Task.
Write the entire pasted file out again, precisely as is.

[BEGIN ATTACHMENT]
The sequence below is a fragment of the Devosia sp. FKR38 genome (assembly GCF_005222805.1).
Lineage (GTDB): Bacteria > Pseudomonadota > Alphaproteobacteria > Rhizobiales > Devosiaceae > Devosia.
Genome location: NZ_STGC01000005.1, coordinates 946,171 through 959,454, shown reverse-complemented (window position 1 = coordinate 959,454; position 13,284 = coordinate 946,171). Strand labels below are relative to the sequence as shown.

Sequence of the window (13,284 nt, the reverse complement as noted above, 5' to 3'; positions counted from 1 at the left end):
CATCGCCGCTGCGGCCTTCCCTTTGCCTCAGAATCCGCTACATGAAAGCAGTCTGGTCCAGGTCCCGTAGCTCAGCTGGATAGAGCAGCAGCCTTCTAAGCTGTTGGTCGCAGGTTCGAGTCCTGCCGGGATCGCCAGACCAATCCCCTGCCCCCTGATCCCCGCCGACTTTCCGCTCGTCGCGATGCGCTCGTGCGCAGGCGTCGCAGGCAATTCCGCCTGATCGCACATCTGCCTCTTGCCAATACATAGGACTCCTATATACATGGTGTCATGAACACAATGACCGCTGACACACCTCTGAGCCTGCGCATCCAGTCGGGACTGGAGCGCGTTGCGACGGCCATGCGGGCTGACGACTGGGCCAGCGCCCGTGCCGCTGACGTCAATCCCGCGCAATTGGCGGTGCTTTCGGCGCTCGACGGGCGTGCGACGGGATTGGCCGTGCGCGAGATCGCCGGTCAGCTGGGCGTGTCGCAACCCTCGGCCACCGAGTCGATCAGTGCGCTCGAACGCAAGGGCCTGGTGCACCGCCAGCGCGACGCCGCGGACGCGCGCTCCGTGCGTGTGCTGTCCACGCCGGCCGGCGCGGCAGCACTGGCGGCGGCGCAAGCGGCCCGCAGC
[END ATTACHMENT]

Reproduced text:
The sequence below is a fragment of the Devosia sp. FKR38 genome (assembly GCF_005222805.1).
Lineage (GTDB): Bacteria > Pseudomonadota > Alphaproteobacteria > Rhizobiales > Devosiaceae > Devosia.
Genome location: NZ_STGC01000005.1, coordinates 946,171 through 959,454, shown reverse-complemented (window position 1 = coordinate 959,454; position 13,284 = coordinate 946,171). Strand labels below are relative to the sequence as shown.

Sequence of the window (13,284 nt, the reverse complement as noted above, 5' to 3'; positions counted from 1 at the left end):
CATCGCCGCTGCGGCCTTCCCTTTGCCTCAGAATCCGCTACATGAAAGCAGTCTGGTCCAGGTCCCGTAGCTCAGCTGGATAGAGCAGCAGCCTTCTAAGCTGTTGGTCGCAGGTTCGAGTCCTGCCGGGATCGCCAGACCAATCCCCTGCCCCCTGATCCCCGCCGACTTTCCGCTCGTCGCGATGCGCTCGTGCGCAGGCGTCGCAGGCAATTCCGCCTGATCGCACATCTGCCTCTTGCCAATACATAGGACTCCTATATACATGGTGTCATGAACACAATGACCGCTGACACACCTCTGAGCCTGCGCATCCAGTCGGGACTGGAGCGCGTTGCGACGGCCATGCGGGCTGACGACTGGGCCAGCGCCCGTGCCGCTGACGTCAATCCCGCGCAATTGGCGGTGCTTTCGGCGCTCGACGGGCGTGCGACGGGATTGGCCGTGCGCGAGATCGCCGGTCAGCTGGGCGTGTCGCAACCCTCGGCCACCGAGTCGATCAGTGCGCTCGAACGCAAGGGCCTGGTGCACCGCCAGCGCGACGCCGCGGACGCGCGCTCCGTGCGTGTGCTGTCCACGCCGGCCGGCGCGGCAGCACTGGCGGCGGCGCAAGCGGCCCGCAGC